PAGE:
My opinion: it is a weird goal to me to just do something with no care about how you do it. If I’m going to do something as painful as a marathon or even a half marathon, I’m going to set a goal of a respectable time and train to achieve it. Now, that time may be “respectable” based on many variables. If you are trying to do complete a race with minimal training, like I tend to, the time may be slower. But if you have a history of sub 3.30:00 races and you have spent a year training for it, you may be shooting for a sub 3.15:00 or something.

    In that case, you may want to run further than half the race distance. However, I would argue your previous experience cancel the need for the 18 or 20 mile long run that most do a few weeks before training. I would suggest doing faster than your race pace 13-15 milers. You can actually do these much closer to your race and still recover.

    Ultimately, the only people who need to train at their race distances are the top competitors. The rest of us are only accomplishing personal goals. We really do not need to train like the folks on the cover of the magazines. It would be like me programming CrossFit classes like Froning trains… it would would crush 98% of us. I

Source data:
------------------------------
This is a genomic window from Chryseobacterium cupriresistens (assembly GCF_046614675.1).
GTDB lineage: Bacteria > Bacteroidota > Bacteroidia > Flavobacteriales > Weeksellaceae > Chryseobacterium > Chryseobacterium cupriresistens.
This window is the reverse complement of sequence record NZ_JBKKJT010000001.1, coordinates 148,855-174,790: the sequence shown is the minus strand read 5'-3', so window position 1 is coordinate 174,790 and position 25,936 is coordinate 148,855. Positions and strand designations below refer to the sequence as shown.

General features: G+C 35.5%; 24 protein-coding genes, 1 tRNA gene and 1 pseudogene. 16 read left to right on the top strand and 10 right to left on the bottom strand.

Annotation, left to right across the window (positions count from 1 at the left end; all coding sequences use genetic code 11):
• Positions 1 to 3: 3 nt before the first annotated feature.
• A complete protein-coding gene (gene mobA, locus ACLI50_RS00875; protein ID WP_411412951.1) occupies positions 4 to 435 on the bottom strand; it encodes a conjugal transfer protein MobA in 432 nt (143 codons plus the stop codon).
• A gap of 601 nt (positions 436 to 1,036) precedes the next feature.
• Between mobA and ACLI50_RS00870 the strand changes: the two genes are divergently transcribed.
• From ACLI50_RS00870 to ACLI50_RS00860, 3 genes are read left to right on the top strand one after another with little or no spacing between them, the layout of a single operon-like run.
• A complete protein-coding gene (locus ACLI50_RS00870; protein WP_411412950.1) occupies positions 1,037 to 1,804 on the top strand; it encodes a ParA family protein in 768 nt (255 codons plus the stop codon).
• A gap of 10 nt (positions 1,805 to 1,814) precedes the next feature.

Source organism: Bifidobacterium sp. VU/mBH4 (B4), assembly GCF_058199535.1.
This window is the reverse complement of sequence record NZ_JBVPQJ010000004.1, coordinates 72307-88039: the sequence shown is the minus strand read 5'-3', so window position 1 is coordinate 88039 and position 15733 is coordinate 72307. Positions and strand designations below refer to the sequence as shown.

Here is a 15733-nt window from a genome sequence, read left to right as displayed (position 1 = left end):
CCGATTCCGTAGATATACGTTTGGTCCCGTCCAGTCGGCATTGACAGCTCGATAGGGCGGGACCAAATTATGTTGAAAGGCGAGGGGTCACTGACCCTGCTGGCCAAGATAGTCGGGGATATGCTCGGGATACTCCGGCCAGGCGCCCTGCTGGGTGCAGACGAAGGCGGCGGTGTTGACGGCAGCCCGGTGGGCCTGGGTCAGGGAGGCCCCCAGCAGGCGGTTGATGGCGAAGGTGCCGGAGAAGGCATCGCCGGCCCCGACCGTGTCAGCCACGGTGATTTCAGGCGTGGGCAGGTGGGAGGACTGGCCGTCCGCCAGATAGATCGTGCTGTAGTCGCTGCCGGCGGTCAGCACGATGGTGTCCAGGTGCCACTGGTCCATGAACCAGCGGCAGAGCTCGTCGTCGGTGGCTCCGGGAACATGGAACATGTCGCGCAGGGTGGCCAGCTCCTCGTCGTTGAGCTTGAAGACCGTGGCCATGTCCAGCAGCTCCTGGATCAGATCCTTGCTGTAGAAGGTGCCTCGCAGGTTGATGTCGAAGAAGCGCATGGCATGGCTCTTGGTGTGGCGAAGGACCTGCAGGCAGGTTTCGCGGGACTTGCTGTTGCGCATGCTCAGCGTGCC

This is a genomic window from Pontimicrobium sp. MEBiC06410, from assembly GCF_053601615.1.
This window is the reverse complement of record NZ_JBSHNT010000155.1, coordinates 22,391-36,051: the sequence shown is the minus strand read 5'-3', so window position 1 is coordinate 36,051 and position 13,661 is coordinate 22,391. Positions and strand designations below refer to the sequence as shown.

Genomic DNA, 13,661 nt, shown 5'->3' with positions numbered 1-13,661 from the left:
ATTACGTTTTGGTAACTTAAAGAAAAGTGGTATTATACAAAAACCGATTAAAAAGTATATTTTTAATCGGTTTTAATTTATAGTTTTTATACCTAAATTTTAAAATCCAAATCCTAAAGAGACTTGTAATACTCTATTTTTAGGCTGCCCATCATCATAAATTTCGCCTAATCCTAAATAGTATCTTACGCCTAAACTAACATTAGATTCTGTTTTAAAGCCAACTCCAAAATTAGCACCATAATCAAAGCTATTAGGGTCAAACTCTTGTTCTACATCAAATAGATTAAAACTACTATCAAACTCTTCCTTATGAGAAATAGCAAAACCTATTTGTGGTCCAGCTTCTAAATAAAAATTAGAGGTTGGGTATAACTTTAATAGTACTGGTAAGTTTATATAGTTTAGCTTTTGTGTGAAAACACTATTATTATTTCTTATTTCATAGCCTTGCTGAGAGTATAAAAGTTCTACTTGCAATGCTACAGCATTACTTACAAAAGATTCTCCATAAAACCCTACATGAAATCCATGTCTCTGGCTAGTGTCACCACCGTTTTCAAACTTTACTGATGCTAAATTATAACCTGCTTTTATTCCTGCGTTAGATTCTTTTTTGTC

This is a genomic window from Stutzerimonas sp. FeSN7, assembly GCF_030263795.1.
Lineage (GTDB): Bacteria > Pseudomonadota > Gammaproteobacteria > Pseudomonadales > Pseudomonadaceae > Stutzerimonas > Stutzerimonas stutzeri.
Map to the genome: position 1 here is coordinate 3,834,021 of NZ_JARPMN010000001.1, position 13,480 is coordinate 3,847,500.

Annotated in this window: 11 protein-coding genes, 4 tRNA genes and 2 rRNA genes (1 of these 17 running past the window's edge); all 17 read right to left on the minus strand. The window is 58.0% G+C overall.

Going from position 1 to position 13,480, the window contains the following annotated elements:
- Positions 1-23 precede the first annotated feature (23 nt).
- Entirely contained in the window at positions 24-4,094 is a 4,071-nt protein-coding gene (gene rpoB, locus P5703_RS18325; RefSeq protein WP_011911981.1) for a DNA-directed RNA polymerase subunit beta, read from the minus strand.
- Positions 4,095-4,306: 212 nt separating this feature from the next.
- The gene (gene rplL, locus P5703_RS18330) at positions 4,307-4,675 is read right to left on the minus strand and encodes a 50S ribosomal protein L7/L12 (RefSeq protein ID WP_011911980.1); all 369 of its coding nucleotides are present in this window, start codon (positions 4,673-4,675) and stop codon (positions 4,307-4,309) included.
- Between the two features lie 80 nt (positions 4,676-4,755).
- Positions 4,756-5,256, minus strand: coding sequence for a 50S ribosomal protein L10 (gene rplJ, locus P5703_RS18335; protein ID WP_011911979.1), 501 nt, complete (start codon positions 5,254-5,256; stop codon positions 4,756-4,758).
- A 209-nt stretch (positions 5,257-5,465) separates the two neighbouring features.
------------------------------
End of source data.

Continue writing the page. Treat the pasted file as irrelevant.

So here is a trick I’d use if I decided to do a marathon… run 6 in the am, 6 early afternoon, and 6 in the evening. You get 18 miles in at much faster pace than if you went out and ran a steady state 18 miles. Don’t get me wrong, the trauma is still going to be there, but your training value per mile is increased. Do this on a day you can eat and nap between the efforts. I would eat, ice bath for 5 minutes, sauna for 15 minutes, and get back in the ice for another 5 minutes. Then I would eat more and take 40-60 grams of BCAAs (I’d consume BCAAs throughout my efforts too… at least 20 grams per hour) and for at least an hour. This trick can be applied to any distance race… 1 mile x 3 for a 5k and so on.

    Ultimately I think the “need” to get more miles in is more a psychological thing than an actual physical advantage.

    1. Christina D says:

      October 8, 2013 at 8:58 am -

      Thanks for that information T. I definitely think I can benefit from a different training plan. I am going for a time for Boston, but would love a different approach and look forward to seeing how it works. I have a few half marathon I can train with to test the waters. Thanks for sharing your vast amount of knowledge as usual.

  • Brock Wilson says:

    October 12, 2013 at 9:11 pm -

    Tony, For Christmas I’m gonna get you an airdyne, personally signed by James Fitzgerald! You’ll be fit by New Year for sure! HAHA!